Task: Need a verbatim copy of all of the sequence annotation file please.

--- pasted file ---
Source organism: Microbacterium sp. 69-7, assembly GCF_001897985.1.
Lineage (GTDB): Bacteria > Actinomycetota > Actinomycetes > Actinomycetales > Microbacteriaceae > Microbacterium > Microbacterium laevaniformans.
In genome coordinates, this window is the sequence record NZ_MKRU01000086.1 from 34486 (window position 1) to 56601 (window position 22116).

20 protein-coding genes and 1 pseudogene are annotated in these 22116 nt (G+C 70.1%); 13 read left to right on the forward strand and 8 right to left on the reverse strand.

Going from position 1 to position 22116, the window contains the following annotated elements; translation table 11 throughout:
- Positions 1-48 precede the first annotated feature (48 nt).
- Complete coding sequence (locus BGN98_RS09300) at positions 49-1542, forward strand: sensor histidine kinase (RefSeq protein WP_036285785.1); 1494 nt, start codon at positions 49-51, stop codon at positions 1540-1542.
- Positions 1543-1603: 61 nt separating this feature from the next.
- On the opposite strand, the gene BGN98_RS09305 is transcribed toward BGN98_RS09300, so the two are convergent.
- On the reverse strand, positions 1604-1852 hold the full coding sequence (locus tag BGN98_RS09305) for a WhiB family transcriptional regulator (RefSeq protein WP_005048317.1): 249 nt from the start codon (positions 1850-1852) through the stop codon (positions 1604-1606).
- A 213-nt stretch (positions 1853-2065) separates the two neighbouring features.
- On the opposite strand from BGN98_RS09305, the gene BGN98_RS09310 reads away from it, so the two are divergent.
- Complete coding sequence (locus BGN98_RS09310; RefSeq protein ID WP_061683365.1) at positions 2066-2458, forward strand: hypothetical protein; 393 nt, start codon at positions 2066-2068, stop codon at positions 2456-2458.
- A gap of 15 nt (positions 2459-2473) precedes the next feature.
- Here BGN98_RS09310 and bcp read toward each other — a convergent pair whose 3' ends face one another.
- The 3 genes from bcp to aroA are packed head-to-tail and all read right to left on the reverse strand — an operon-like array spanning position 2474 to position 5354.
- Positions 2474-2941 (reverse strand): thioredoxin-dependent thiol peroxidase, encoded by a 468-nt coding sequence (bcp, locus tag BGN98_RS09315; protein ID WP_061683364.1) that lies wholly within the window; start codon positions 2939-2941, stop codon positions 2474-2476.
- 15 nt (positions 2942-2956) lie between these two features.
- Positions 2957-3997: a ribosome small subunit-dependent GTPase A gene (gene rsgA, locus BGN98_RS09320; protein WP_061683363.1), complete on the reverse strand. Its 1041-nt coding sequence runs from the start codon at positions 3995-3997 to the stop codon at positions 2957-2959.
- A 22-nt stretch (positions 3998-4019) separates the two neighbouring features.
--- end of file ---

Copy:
Source organism: Microbacterium sp. 69-7, assembly GCF_001897985.1.
Lineage (GTDB): Bacteria > Actinomycetota > Actinomycetes > Actinomycetales > Microbacteriaceae > Microbacterium > Microbacterium laevaniformans.
In genome coordinates, this window is the sequence record NZ_MKRU01000086.1 from 34486 (window position 1) to 56601 (window position 22116).

20 protein-coding genes and 1 pseudogene are annotated in these 22116 nt (G+C 70.1%); 13 read left to right on the forward strand and 8 right to left on the reverse strand.

Going from position 1 to position 22116, the window contains the following annotated elements; translation table 11 throughout:
- Positions 1-48 precede the first annotated feature (48 nt).
- Complete coding sequence (locus BGN98_RS09300) at positions 49-1542, forward strand: sensor histidine kinase (RefSeq protein WP_036285785.1); 1494 nt, start codon at positions 49-51, stop codon at positions 1540-1542.
- Positions 1543-1603: 61 nt separating this feature from the next.
- On the opposite strand, the gene BGN98_RS09305 is transcribed toward BGN98_RS09300, so the two are convergent.
- On the reverse strand, positions 1604-1852 hold the full coding sequence (locus tag BGN98_RS09305) for a WhiB family transcriptional regulator (RefSeq protein WP_005048317.1): 249 nt from the start codon (positions 1850-1852) through the stop codon (positions 1604-1606).
- A 213-nt stretch (positions 1853-2065) separates the two neighbouring features.
- On the opposite strand from BGN98_RS09305, the gene BGN98_RS09310 reads away from it, so the two are divergent.
- Complete coding sequence (locus BGN98_RS09310; RefSeq protein ID WP_061683365.1) at positions 2066-2458, forward strand: hypothetical protein; 393 nt, start codon at positions 2066-2068, stop codon at positions 2456-2458.
- A gap of 15 nt (positions 2459-2473) precedes the next feature.
- Here BGN98_RS09310 and bcp read toward each other — a convergent pair whose 3' ends face one another.
- The 3 genes from bcp to aroA are packed head-to-tail and all read right to left on the reverse strand — an operon-like array spanning position 2474 to position 5354.
- Positions 2474-2941 (reverse strand): thioredoxin-dependent thiol peroxidase, encoded by a 468-nt coding sequence (bcp, locus tag BGN98_RS09315; protein ID WP_061683364.1) that lies wholly within the window; start codon positions 2939-2941, stop codon positions 2474-2476.
- 15 nt (positions 2942-2956) lie between these two features.
- Positions 2957-3997: a ribosome small subunit-dependent GTPase A gene (gene rsgA, locus BGN98_RS09320; protein WP_061683363.1), complete on the reverse strand. Its 1041-nt coding sequence runs from the start codon at positions 3995-3997 to the stop codon at positions 2957-2959.
- A 22-nt stretch (positions 3998-4019) separates the two neighbouring features.